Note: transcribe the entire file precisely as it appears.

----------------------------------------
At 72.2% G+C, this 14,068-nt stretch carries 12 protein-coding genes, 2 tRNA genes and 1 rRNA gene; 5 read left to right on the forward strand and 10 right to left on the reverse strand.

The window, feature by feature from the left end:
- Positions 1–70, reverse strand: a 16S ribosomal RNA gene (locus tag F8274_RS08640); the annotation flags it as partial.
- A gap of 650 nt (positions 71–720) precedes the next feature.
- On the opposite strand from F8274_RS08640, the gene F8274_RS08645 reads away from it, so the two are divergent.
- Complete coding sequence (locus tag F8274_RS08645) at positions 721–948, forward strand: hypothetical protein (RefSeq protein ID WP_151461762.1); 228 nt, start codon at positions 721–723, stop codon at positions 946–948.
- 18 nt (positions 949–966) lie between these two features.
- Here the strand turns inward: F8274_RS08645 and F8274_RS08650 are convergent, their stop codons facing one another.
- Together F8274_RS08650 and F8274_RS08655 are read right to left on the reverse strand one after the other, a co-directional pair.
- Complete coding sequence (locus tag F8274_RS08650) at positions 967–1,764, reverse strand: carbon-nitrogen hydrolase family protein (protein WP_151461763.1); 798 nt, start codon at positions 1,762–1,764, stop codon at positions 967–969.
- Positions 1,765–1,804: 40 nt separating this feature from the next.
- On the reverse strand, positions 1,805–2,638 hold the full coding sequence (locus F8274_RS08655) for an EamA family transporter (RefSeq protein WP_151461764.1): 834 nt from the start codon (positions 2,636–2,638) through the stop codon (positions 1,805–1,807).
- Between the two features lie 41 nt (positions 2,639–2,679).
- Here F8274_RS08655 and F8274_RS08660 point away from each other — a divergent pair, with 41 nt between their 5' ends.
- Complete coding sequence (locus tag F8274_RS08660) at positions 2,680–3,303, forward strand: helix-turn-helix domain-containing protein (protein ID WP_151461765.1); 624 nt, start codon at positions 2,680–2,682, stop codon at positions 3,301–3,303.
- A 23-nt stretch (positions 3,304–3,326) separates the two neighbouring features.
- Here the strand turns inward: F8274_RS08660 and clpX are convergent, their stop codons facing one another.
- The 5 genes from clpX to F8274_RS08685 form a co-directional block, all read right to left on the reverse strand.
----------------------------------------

At 72.2% G+C, this 14,068-nt stretch carries 12 protein-coding genes, 2 tRNA genes and 1 rRNA gene; 5 read left to right on the forward strand and 10 right to left on the reverse strand.

The window, feature by feature from the left end:
- Positions 1–70, reverse strand: a 16S ribosomal RNA gene (locus tag F8274_RS08640); the annotation flags it as partial.
- A gap of 650 nt (positions 71–720) precedes the next feature.
- On the opposite strand from F8274_RS08640, the gene F8274_RS08645 reads away from it, so the two are divergent.
- Complete coding sequence (locus tag F8274_RS08645) at positions 721–948, forward strand: hypothetical protein (RefSeq protein ID WP_151461762.1); 228 nt, start codon at positions 721–723, stop codon at positions 946–948.
- 18 nt (positions 949–966) lie between these two features.
- Here the strand turns inward: F8274_RS08645 and F8274_RS08650 are convergent, their stop codons facing one another.
- Together F8274_RS08650 and F8274_RS08655 are read right to left on the reverse strand one after the other, a co-directional pair.
- Complete coding sequence (locus tag F8274_RS08650) at positions 967–1,764, reverse strand: carbon-nitrogen hydrolase family protein (protein WP_151461763.1); 798 nt, start codon at positions 1,762–1,764, stop codon at positions 967–969.
- Positions 1,765–1,804: 40 nt separating this feature from the next.
- On the reverse strand, positions 1,805–2,638 hold the full coding sequence (locus F8274_RS08655) for an EamA family transporter (RefSeq protein WP_151461764.1): 834 nt from the start codon (positions 2,636–2,638) through the stop codon (positions 1,805–1,807).
- Between the two features lie 41 nt (positions 2,639–2,679).
- Here F8274_RS08655 and F8274_RS08660 point away from each other — a divergent pair, with 41 nt between their 5' ends.
- Complete coding sequence (locus tag F8274_RS08660) at positions 2,680–3,303, forward strand: helix-turn-helix domain-containing protein (protein ID WP_151461765.1); 624 nt, start codon at positions 2,680–2,682, stop codon at positions 3,301–3,303.
- A 23-nt stretch (positions 3,304–3,326) separates the two neighbouring features.
- Here the strand turns inward: F8274_RS08660 and clpX are convergent, their stop codons facing one another.
- The 5 genes from clpX to F8274_RS08685 form a co-directional block, all read right to left on the reverse strand.